Why Were Medieval Europeans So Obsessed With Long, Pointy Shoes?

Going to foolish lengths for fashion


At a royal Parisian wedding the standard footwear was very pointy. CHRISTOPHEL FINE ART/UIG VIA GETTY IMAGES

IN 1463, LONDON OUTLAWED THE shoes of its fanciest men. These dapper lords had grown ridiculous in their dapperness, and had taken to ambling streets shod in long, carrot-shaped shoes that tapered to impish tips, some as long as five inches beyond the toe. These shoes were called “crakows” or “poulaines” (a term also used to refer to the tips alone), and the court of King Edward IV eventually found them offensive enough to pass a sumptuary law prohibiting shoe tips that extended over two inches beyond the toe.

Perhaps one of the silliest and most fascinating trends in medieval fashion, these shoes probably first emerged around 1340 in Krakow, Poland—both names refer to this origin—according to Rebecca Shawcross, the author of Shoes: An Illustrated History. Shawcross also serves as the shoe resources officer at Northampton Museum and Art Gallery in England, which claims to have the world’s largest collection of shoes (at 12,000 pairs, but alas, just one intact pair of poulaines).

Europe had flirted with long-toed footwear since the 1200s, but never to this length, or with this saturation. The lords and, to a lesser extent, ladies of 15th-century Europe wore these shoes almost exclusively for over a century. Every person who could afford shoes wore poulaines, though the longer tips were generally reserved for nobility who could afford to wander around in footwear seemingly designed for pratfalls.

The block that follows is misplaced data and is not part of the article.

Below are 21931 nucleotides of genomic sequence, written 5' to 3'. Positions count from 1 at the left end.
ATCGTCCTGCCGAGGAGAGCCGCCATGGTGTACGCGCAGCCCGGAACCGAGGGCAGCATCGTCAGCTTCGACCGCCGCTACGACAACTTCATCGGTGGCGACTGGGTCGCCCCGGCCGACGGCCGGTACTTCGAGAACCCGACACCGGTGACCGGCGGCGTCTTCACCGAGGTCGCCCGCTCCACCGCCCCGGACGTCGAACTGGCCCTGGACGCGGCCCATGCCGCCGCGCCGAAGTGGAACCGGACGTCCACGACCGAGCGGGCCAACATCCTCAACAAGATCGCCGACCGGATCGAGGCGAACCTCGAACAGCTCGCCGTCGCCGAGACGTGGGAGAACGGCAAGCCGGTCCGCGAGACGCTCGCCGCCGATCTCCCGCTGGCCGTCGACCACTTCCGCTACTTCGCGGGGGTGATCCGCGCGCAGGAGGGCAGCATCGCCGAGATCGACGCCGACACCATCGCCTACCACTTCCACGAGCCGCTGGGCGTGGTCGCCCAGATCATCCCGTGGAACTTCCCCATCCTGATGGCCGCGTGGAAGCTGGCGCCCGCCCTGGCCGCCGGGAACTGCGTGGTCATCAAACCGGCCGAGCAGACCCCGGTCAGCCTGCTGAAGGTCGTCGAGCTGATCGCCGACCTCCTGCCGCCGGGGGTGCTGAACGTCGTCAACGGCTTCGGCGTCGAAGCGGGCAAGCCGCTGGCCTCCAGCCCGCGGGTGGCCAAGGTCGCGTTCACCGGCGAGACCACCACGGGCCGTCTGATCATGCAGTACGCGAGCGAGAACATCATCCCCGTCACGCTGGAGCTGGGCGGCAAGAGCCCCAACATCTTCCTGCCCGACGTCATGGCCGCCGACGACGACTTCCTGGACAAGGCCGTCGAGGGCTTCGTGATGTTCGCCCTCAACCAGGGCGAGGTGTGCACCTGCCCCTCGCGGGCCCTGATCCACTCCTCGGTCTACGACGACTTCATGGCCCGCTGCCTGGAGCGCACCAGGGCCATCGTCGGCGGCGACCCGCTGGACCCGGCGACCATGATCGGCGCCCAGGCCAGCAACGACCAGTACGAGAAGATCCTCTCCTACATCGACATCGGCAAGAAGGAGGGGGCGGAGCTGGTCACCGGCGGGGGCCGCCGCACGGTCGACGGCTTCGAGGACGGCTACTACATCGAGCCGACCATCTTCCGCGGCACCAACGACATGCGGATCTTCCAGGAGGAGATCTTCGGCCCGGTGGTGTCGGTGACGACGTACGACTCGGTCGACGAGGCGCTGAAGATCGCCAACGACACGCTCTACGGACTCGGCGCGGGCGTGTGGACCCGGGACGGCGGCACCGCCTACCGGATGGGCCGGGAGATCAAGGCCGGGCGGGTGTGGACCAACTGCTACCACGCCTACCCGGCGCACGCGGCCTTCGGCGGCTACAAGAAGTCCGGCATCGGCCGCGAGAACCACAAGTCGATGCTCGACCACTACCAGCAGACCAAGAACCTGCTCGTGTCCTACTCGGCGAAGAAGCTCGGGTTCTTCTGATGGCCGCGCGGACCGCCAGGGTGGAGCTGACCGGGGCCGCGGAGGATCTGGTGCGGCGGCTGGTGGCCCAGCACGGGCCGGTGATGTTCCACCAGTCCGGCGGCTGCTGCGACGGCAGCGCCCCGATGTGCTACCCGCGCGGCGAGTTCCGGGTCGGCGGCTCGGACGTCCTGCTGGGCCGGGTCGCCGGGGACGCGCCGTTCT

A Poulaine shoe with ankle strap and plunging front
This poulaine, uncovered on the Thames, features an ankle strap and a sexy, plunging front. MUSEUM OF LONDON

For the glitterati of medieval Europe, poulaines were less a fad than a symbol. “If you were a man of status and you had enough wealth, you wanted to show that off,” Shawcross says. “And to do that, you had to take the toe to the extreme.” Shoes with absurdly long toes were expensive and would clearly impair the wearer from efficiently partaking in any kind of physical labor. So they were also an indicator of leisure and luxury, free of extraneous effort or the tyranny of practicality.

Poulaines—like babies or uncorseted bosoms—could not support themselves. In order to keep the tips erect, medieval shoemakers stuffed them with soft organic material, often moss, hair, or wool. “Without a stuffed toe, it gets quite floppy,” Shawcross says. “It doesn’t look like it would have been worn by someone of status at all.” The material also helped prevent the tip of the poulaine from curling when wet, according to Jackie Keily, senior curator at the Museum of London, which boasts one of the most impressive collections of poulaines. One shoe in particular, recovered from an archaeological excavation on the waterfront, boasts a modest tip but a delicate leaf pattern.

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